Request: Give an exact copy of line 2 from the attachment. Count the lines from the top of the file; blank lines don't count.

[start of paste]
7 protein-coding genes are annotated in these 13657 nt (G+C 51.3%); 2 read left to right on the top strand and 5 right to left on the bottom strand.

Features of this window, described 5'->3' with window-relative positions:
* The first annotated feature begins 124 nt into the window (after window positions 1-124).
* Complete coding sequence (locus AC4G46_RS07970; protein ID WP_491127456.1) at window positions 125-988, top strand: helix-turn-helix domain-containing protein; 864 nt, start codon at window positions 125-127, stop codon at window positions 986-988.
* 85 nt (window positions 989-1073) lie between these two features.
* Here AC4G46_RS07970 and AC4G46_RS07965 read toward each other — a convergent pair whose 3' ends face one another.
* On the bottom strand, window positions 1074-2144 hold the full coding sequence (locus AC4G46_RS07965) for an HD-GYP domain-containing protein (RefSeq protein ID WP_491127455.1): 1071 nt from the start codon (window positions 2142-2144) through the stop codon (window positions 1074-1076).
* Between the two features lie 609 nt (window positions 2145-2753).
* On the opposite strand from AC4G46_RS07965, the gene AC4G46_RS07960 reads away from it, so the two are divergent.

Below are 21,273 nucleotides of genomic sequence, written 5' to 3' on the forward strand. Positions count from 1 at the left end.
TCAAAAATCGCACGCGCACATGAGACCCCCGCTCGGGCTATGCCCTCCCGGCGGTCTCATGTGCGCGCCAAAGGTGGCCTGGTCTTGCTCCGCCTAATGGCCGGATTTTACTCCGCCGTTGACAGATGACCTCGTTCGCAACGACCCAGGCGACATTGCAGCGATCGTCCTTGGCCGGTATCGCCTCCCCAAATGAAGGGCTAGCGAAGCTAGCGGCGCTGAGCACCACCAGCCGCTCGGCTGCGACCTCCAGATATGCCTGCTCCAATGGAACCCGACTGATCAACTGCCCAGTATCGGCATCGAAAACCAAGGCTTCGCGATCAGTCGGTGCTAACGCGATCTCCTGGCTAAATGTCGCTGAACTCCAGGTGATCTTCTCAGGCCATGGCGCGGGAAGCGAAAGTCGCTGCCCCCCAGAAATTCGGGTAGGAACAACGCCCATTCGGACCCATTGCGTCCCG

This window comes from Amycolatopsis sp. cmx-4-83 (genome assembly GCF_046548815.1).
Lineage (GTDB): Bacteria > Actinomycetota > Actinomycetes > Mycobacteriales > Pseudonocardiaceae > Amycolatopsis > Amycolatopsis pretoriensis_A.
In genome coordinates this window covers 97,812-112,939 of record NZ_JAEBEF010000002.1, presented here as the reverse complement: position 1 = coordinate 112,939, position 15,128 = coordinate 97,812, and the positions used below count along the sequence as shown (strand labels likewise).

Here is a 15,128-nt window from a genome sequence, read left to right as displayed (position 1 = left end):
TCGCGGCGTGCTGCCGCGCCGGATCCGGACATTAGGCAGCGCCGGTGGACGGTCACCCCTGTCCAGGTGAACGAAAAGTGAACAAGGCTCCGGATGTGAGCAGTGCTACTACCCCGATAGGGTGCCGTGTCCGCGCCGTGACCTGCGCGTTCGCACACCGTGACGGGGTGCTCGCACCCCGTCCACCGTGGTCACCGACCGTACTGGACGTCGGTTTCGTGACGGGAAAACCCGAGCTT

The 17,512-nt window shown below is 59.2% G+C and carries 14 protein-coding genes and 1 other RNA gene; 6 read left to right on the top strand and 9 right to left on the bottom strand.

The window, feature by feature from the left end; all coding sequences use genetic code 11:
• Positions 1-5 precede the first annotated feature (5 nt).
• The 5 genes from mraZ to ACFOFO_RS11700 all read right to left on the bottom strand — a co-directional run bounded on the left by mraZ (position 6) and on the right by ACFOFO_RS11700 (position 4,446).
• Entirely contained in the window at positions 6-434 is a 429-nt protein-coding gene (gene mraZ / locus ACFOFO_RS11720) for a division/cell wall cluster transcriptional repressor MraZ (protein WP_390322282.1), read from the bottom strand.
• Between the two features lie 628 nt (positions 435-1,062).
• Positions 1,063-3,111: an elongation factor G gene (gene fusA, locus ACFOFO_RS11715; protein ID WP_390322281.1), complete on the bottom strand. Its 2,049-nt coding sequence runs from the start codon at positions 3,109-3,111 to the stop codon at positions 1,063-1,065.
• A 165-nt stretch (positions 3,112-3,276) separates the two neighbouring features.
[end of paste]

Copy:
Features of this window, described 5'->3' with window-relative positions: